I've been reading the Precision Nutrition forums, and stuff about the abs diet. I think I get the good foods part, and I'm implementing a 6 meal a day type of thing with good foods. And I'm getting into counting calories. I'm going to try for 2000 calories/day. I'm 6-2 and just shy of 210. I haven't measured, but suspect I'm over 20% body fat and want to get under 15. I'm in my mid 30s.
I was a beanpole until mid 20s, and then bloomed out, and a trainer told me I'm a megamanmorph body type...Don't remember what it is really called - but you get it - the bigger type that packs on muscle easier.
I was very reluctant to do weight training because I'd rather hit the heavy bag, or roll or something else more. But the more I think about it from a weight loss perspective, it just seems like a waste to worry about calorie cutting without lifting - especially with my body type....Moreover, I've enjoyed lifting when I've done it in the past, although it has been a long while.
I drink lots of good beer, and if I'm going to cut back on that, I want maximum results from the effort....And I don't think I'm going to get that without building more muscle.
Hopefully, at 2000 calories/day and with lifting, I can get below 15% body fat in a couple months.
7/21/2007 3:16am, #15Originally Posted by Chameleon
As far as the explosive exercises go . . . Yes, they will increase your power. However, my main priority in assigning them is not for power, but for the sheer amount of energy they require, as well as to help prevent over training-related issues. Capice?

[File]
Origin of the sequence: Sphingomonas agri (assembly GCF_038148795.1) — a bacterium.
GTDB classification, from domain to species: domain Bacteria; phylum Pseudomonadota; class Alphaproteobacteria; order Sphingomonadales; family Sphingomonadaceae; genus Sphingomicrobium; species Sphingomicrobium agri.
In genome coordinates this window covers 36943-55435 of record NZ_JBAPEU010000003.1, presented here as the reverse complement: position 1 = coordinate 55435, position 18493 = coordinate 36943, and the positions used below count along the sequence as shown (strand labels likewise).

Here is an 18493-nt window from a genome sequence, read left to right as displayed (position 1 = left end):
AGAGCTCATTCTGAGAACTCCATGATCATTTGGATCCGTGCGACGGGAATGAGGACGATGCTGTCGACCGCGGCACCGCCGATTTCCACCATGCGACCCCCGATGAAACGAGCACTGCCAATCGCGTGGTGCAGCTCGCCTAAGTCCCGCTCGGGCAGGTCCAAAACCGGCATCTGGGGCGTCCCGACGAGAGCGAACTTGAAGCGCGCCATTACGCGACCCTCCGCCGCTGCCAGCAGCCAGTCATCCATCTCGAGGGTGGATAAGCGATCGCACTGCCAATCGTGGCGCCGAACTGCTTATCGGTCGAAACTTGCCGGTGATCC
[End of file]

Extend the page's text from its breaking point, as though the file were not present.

7/21/2007 3:28am, #16
Originally Posted by SFGOON
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- Sep 2006
Would never ditch squats in place of deadlifts, both should be used as they are both full body exercises. However squats are more quad dominant and deads are more hamstring dominant.
Nothing wrong with bench press, be it dumbell or barbell as you need to promote balance throughout the muscles of the body and this is without doubt one of the best chest exercises.
And deadlift doesn't focus on the lats anywhere near as much as a bent-over row in my experience.
By the way, for fat loss you want to look into a protocol called Peripheral Heart Action:
This stuff is great and a real killer on the cardio. Works on the principle of doing an upperbody exercise, immediately followed by a lower body exercise, then upper, then lower, then finish with intense cardio. Repeat that x 3. The heart has to work overtime to pump blood from lower to upper body (vascular shunt) and a great workout can be achieved in minimal time.
An example routine would be:
3-5 minutes on rower or treadmill as intense as you can make it. Skipping or running can be used if not in a gym environment.